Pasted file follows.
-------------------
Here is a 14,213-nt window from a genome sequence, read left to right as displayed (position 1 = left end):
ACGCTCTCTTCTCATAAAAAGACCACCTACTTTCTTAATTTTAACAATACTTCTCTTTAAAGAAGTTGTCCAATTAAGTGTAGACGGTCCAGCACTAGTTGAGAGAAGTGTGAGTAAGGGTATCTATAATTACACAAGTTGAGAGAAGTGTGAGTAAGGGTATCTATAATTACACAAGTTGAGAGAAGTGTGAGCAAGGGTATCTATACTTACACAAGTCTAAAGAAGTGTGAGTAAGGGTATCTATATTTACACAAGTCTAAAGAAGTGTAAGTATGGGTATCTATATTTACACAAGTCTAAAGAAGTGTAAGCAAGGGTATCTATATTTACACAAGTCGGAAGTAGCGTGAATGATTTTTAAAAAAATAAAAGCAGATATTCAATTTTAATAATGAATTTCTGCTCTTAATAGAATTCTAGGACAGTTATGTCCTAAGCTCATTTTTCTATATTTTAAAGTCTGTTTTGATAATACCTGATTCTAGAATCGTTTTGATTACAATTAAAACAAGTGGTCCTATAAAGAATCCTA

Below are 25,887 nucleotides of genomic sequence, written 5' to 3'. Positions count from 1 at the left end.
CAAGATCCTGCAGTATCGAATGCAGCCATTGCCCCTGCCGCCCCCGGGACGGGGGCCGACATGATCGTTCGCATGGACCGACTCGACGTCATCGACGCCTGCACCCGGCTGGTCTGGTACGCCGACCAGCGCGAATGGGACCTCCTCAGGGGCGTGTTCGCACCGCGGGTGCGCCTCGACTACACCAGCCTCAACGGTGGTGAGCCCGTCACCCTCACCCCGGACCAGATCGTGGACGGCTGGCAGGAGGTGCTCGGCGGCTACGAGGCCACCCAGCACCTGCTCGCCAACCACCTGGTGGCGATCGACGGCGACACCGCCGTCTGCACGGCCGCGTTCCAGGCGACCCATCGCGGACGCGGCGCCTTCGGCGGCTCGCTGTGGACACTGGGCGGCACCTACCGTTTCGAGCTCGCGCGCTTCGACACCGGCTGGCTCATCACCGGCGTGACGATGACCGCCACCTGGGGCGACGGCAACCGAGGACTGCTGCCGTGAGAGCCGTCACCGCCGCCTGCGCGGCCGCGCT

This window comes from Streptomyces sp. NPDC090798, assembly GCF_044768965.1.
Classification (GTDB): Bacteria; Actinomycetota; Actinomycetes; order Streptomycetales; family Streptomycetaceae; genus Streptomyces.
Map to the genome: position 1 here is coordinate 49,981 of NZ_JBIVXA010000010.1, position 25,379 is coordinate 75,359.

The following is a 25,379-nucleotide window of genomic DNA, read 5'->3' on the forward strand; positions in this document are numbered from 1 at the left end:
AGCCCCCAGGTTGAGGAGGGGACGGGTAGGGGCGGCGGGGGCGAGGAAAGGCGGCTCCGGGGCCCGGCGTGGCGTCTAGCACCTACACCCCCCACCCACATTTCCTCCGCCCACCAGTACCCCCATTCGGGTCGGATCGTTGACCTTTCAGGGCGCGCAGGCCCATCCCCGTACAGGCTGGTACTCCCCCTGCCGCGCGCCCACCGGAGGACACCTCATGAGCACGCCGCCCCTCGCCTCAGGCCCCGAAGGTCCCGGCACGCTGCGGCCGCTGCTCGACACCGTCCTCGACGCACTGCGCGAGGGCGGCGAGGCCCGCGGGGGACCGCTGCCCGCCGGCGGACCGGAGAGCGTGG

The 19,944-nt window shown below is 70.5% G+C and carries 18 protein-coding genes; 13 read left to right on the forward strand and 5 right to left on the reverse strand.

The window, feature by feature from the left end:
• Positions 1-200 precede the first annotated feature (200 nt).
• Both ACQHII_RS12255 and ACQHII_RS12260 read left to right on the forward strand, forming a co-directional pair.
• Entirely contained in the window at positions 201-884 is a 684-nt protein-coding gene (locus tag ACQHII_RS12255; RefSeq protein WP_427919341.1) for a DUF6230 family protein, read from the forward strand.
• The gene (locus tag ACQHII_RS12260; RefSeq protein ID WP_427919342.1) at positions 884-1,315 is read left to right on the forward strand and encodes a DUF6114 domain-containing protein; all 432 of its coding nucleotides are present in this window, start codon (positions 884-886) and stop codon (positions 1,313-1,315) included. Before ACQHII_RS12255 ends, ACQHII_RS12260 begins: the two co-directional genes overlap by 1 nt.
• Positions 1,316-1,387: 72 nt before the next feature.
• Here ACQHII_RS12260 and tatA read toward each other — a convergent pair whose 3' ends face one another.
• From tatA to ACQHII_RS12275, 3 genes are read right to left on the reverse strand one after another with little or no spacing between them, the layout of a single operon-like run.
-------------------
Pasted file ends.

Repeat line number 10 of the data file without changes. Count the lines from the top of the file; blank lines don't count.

The 19,944-nt window shown below is 70.5% G+C and carries 18 protein-coding genes; 13 read left to right on the forward strand and 5 right to left on the reverse strand.